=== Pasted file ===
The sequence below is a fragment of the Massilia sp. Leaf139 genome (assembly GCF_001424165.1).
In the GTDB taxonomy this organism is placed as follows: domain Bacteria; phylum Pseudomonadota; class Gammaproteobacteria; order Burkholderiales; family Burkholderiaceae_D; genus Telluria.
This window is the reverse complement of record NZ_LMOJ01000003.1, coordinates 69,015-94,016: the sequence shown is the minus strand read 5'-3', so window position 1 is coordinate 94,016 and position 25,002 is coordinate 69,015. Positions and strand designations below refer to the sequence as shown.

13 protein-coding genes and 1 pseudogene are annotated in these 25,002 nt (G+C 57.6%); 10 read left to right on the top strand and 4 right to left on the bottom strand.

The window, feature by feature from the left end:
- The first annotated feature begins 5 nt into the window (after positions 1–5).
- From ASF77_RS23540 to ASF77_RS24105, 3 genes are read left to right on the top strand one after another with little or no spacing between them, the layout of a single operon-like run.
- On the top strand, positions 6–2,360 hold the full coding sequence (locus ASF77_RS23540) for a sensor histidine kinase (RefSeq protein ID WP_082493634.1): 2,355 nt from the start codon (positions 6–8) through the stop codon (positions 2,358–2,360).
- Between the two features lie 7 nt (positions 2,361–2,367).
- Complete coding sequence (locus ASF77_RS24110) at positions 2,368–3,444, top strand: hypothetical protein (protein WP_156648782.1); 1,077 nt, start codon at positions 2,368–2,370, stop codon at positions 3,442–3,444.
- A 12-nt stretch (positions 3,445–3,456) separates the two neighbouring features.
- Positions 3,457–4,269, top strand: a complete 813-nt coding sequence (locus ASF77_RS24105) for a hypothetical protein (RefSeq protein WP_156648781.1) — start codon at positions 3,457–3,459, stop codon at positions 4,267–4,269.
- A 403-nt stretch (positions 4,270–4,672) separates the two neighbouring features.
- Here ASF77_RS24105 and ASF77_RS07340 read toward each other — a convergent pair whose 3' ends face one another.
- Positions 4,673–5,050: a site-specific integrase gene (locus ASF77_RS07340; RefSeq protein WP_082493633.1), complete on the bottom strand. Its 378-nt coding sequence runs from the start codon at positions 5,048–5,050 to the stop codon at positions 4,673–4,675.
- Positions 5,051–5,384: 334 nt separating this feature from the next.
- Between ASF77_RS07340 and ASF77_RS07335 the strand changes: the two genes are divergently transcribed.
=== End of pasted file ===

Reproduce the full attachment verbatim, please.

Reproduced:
The sequence below is a fragment of the Massilia sp. Leaf139 genome (assembly GCF_001424165.1).
In the GTDB taxonomy this organism is placed as follows: domain Bacteria; phylum Pseudomonadota; class Gammaproteobacteria; order Burkholderiales; family Burkholderiaceae_D; genus Telluria.
This window is the reverse complement of record NZ_LMOJ01000003.1, coordinates 69,015-94,016: the sequence shown is the minus strand read 5'-3', so window position 1 is coordinate 94,016 and position 25,002 is coordinate 69,015. Positions and strand designations below refer to the sequence as shown.

13 protein-coding genes and 1 pseudogene are annotated in these 25,002 nt (G+C 57.6%); 10 read left to right on the top strand and 4 right to left on the bottom strand.

The window, feature by feature from the left end:
- The first annotated feature begins 5 nt into the window (after positions 1–5).
- From ASF77_RS23540 to ASF77_RS24105, 3 genes are read left to right on the top strand one after another with little or no spacing between them, the layout of a single operon-like run.
- On the top strand, positions 6–2,360 hold the full coding sequence (locus ASF77_RS23540) for a sensor histidine kinase (RefSeq protein ID WP_082493634.1): 2,355 nt from the start codon (positions 6–8) through the stop codon (positions 2,358–2,360).
- Between the two features lie 7 nt (positions 2,361–2,367).
- Complete coding sequence (locus ASF77_RS24110) at positions 2,368–3,444, top strand: hypothetical protein (protein WP_156648782.1); 1,077 nt, start codon at positions 2,368–2,370, stop codon at positions 3,442–3,444.
- A 12-nt stretch (positions 3,445–3,456) separates the two neighbouring features.
- Positions 3,457–4,269, top strand: a complete 813-nt coding sequence (locus ASF77_RS24105) for a hypothetical protein (RefSeq protein WP_156648781.1) — start codon at positions 3,457–3,459, stop codon at positions 4,267–4,269.
- A 403-nt stretch (positions 4,270–4,672) separates the two neighbouring features.
- Here ASF77_RS24105 and ASF77_RS07340 read toward each other — a convergent pair whose 3' ends face one another.
- Positions 4,673–5,050: a site-specific integrase gene (locus ASF77_RS07340; RefSeq protein WP_082493633.1), complete on the bottom strand. Its 378-nt coding sequence runs from the start codon at positions 5,048–5,050 to the stop codon at positions 4,673–4,675.
- Positions 5,051–5,384: 334 nt separating this feature from the next.
- Between ASF77_RS07340 and ASF77_RS07335 the strand changes: the two genes are divergently transcribed.